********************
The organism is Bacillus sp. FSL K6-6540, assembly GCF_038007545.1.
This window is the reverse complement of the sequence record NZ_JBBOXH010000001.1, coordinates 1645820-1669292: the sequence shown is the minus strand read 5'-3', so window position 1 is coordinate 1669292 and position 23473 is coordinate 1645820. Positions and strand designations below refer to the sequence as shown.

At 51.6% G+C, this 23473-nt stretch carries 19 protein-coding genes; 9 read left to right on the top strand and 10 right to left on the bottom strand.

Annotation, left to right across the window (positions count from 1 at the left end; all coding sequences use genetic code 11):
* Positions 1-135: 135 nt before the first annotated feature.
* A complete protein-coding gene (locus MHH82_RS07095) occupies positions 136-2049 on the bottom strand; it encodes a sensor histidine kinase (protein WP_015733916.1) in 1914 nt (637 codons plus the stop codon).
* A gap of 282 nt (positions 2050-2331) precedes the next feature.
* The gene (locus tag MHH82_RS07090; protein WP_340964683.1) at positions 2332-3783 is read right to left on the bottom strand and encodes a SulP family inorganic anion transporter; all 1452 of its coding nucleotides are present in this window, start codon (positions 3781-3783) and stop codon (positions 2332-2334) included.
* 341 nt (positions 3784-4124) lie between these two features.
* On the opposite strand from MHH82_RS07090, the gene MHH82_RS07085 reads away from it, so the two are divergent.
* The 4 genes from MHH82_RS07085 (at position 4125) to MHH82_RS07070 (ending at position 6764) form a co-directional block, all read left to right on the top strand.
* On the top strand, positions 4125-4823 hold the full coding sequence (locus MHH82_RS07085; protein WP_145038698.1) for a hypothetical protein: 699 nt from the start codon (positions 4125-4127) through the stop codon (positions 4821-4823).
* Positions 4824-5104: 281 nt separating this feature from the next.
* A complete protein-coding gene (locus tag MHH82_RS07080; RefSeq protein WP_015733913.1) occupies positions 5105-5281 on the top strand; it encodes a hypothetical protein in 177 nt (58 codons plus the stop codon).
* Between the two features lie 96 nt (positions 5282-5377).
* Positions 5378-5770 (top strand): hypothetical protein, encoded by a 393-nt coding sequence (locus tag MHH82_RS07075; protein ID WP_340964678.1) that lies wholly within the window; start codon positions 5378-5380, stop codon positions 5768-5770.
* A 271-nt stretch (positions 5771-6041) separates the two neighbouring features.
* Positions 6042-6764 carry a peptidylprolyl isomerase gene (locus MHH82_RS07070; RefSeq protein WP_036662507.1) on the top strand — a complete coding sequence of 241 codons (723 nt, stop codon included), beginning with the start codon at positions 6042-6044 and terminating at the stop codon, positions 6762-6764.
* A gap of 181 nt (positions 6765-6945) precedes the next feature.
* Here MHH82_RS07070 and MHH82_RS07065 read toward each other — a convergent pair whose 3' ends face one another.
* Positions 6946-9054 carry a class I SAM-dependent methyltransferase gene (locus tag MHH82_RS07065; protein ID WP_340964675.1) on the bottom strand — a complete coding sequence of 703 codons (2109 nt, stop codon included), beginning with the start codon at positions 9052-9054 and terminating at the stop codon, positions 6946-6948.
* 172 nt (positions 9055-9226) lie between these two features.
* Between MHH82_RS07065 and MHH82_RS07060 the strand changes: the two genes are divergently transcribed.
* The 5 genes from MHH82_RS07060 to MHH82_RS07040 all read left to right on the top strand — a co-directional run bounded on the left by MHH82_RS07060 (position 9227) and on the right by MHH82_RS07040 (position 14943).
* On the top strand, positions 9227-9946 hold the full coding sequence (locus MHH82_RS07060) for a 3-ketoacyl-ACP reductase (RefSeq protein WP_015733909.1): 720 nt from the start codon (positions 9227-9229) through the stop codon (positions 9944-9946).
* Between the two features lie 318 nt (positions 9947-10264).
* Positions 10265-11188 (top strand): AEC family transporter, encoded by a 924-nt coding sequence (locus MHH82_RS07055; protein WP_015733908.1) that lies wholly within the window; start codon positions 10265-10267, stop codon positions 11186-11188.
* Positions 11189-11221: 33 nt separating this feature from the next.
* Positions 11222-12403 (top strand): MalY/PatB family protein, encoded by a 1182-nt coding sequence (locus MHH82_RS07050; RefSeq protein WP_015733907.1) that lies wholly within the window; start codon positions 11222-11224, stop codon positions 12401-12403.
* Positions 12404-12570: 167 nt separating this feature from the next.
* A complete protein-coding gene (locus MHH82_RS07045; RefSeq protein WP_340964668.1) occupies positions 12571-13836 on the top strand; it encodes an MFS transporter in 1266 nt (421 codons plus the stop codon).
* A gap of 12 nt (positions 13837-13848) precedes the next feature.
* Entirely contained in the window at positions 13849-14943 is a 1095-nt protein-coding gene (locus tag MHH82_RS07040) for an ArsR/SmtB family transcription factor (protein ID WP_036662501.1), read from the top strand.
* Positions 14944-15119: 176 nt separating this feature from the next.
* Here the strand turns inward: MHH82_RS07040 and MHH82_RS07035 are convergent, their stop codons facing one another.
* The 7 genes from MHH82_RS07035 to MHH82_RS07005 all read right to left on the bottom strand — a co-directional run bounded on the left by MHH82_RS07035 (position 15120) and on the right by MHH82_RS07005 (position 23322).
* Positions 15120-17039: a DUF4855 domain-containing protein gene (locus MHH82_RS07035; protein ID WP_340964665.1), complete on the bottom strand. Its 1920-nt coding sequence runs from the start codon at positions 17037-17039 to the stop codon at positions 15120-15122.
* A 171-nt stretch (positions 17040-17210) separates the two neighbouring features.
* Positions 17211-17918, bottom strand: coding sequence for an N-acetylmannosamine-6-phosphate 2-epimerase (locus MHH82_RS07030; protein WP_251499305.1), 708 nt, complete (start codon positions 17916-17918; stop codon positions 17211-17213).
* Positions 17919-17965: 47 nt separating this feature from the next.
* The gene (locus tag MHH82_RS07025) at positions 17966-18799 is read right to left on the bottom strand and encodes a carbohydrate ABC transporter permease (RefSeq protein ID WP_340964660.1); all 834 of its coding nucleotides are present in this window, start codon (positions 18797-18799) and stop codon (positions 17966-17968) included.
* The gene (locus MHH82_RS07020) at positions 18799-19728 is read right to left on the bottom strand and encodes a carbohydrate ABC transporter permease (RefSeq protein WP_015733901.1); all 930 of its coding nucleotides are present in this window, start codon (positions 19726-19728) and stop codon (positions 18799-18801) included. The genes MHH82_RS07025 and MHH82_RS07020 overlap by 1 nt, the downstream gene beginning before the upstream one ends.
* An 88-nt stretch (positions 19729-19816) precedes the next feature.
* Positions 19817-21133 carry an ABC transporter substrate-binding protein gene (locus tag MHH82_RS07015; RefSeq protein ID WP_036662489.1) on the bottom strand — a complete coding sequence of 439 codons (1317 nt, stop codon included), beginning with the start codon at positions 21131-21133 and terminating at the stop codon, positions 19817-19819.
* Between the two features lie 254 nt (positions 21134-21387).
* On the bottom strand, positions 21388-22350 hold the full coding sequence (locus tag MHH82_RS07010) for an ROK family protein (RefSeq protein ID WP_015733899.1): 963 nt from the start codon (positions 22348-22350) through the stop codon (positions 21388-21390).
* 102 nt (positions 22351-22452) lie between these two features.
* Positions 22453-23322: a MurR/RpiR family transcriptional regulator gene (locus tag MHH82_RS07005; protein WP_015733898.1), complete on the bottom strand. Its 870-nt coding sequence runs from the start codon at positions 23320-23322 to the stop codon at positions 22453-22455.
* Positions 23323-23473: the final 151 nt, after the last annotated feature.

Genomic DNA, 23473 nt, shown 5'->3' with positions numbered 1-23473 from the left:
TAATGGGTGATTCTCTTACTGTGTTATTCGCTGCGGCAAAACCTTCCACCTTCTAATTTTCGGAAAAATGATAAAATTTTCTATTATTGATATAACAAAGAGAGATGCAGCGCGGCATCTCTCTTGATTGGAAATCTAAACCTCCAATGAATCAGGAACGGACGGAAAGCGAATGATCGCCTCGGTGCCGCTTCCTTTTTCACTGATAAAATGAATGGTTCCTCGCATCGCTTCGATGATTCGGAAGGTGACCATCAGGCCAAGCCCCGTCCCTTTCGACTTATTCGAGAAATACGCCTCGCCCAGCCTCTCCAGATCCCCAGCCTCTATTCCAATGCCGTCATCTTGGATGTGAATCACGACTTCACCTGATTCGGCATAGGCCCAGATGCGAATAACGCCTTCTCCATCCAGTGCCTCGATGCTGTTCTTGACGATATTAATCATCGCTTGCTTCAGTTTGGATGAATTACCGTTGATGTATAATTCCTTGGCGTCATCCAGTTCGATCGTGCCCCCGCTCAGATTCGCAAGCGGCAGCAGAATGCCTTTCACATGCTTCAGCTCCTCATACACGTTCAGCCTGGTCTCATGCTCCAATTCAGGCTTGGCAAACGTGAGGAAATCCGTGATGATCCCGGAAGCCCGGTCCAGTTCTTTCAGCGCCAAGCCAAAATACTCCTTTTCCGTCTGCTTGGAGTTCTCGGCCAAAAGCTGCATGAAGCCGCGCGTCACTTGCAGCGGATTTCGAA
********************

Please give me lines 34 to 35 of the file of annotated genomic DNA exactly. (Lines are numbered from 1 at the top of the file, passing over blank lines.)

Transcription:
* Positions 14944-15119: 176 nt separating this feature from the next.
* Here the strand turns inward: MHH82_RS07040 and MHH82_RS07035 are convergent, their stop codons facing one another.